The meaning of Humpty Dumpty has remained mysterious for centuries, but there are some possible historical explanations for the nursery rhyme.
Most people learned this popular nursery rhyme as children: Humpty Dumpty sat on a wall/Humpty Dumpty had a great fall/All the king’s horses and all the king’s men/Couldn’t put Humpty together again. But what does the rhyme about Humpty Dumpty mean, exactly?
While most envision the character as an egg, thanks to contemporary depictions, the truth behind Humpty Dumpty is a bit murkier. The rhyme may refer to clumsy drunks, or it may have its roots in English history.
We all know what happened to Humpty Dumpty on the wall. These are some theories of how he got up there.
The Origins Of The Popular Nursery Rhyme
The Humpty Dumpty rhyme first emerged in 1797 when it was recorded by Samuel Arnold, an English composer and organist. From there, American Songwriter reports that it was included in National Nursery Rhymes and Nursery Songs (1870) and performed in a Broadway production.
These early versions of the Humpty Dumpty rhyme were slightly different from the one most people recognize today, however. The 1797 version went:
Humpty Dumpty sat on a wall,
Humpty Dumpty had a great fall.
Four-score Men and Four-score more,
Could not make Humpty Dumpty where he was before.
Whereas a slightly later version read:
Humpty Dumpty sate on a wall,
Humpti Dumpti had a great fall;
Threescore men and threescore more,
Cannot place Humpty dumpty as he was before.
Significantly, neither of these earlier versions depict Humpty Dumpty as an egg. That didn’t come until 1871, when Lewis Carroll’s Through the Looking-Glass presented him as an egg-like character for the first time.
“…the egg only got larger and larger, and more and more human: when she had come within a few yards of it, she saw that it had eyes and a nose and mouth; and when she had come close to it, she saw clearly that it was Humpty Dumpty himself,” Carroll wrote. “‘It can’t be anybody else!’ she said to herself. ‘I’m as certain of it, as if his name were written all over his face.'”
So what did these rhymes about Humpty Dumpty mean? If not originally an egg, then what was he? The answer might lie in old English slang
The Literal Meaning Of Humpty Dumpty
As History Daily writes, the phrase “humpty dumpty” wasn’t just invented as a funny turn of phrase. It comes from the 17th and 18th centuries, when “humpty dumpty” referred to someone who was overweight and clumsy.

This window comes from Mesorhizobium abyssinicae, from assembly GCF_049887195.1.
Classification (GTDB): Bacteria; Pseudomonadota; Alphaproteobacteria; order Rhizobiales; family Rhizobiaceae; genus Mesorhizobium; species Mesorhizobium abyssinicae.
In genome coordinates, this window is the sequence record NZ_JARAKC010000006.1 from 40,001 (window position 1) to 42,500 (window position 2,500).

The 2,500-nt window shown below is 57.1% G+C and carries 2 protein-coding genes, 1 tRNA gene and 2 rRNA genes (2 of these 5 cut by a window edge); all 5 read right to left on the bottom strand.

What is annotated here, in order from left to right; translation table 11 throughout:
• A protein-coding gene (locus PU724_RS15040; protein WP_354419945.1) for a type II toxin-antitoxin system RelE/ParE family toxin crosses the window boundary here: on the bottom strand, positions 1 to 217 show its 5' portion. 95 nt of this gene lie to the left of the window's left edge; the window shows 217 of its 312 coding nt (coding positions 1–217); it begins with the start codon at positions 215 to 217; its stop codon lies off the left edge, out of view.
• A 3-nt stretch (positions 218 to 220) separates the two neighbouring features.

What’s more, the phrase could also refer to a strong, 18th-century alcoholic drink. Back then, a “humpty dumpty” was a drink made by boiling brandy and ale.
Given that the meaning of Humpty Dumpty was once both a drink and an overweight, clumsy man, some have speculated that the original nursery rhyme refers to an overweight drunk who fell off a wall. In this version, Humpty Dumpty might simply have been too drunk and clumsy to get back up “where he was before.”
Is this the true Humpty Dumpty story? Perhaps, but the nursery rhyme may also be a callback to one of two important events in English history.
Historical Meanings Of Humpty Dumpty
Humpty Dumpty may be largely seen as an unlucky egg today, but it’s possible that the phrase is actually a reference to King Richard III, a 15th-century monarch, or to the English Civil War, which started in 1642.
King Richard came to power through questionable means in 1483, when he is said to have locked his two young nephews — the legal heirs to the English throne — in the Tower of London, and possibly even had them killed. His stint as king was short-lived, however, as Henry Tudor defeated Richard at the Battle of Bosworth Field in 1485.
So, what does King Richard III have to do with the Humpty Dumpty origin story? “Humpty Dumpty” may have been a cruel name for the king, who suffered from scoliosis and a hunched back. What’s more, his horse’s name at the Battle of Bosworth Field was allegedly “Wall,” and Richard reportedly fell from his horse during the battle.
Since the king died on the battlefield, his men would have been unable to put him back “together again.”
Yet it’s also possible that the true Humpty Dumpty meaning has to do with a different period in English history, the English Civil War, which took place between 1642 and 1651.
During that conflict, legend states that a cannon dubbed “Humpty Dumpty” was mounted on the walls protecting the town of Colchester, which was held by forces loyal to the king. As they battled with Parliamentarians, the cannon purportedly fell from the wall and shattered. And thus the “king’s men” couldn’t put Humpty Dumpty back together.
Did one of these events lead to the Humpty Dumpty nursery rhyme? Today, it’s unclear. Maybe Humpty Dumpty was a clumsy, chubby drunk; maybe Humpty Dumpty was meant to represent the English king or an important English battle. Or maybe someone just thought the words sounded funny put together and jotted down a rhyme.
Whatever the true meaning of Humpty Dumpty, the nursery rhyme has certainly proved its staying power. After emerging more than 200 years ago, it seems to be as popular as ever.
After reading about the meaning of Humpty Dumpty, discover the grisly meaning behind the popular children’s rhyme “London Bridge Is Falling Down.” Or, go inside the strange question of whether or not the true story of the Muffin Man has to do with a London serial killer.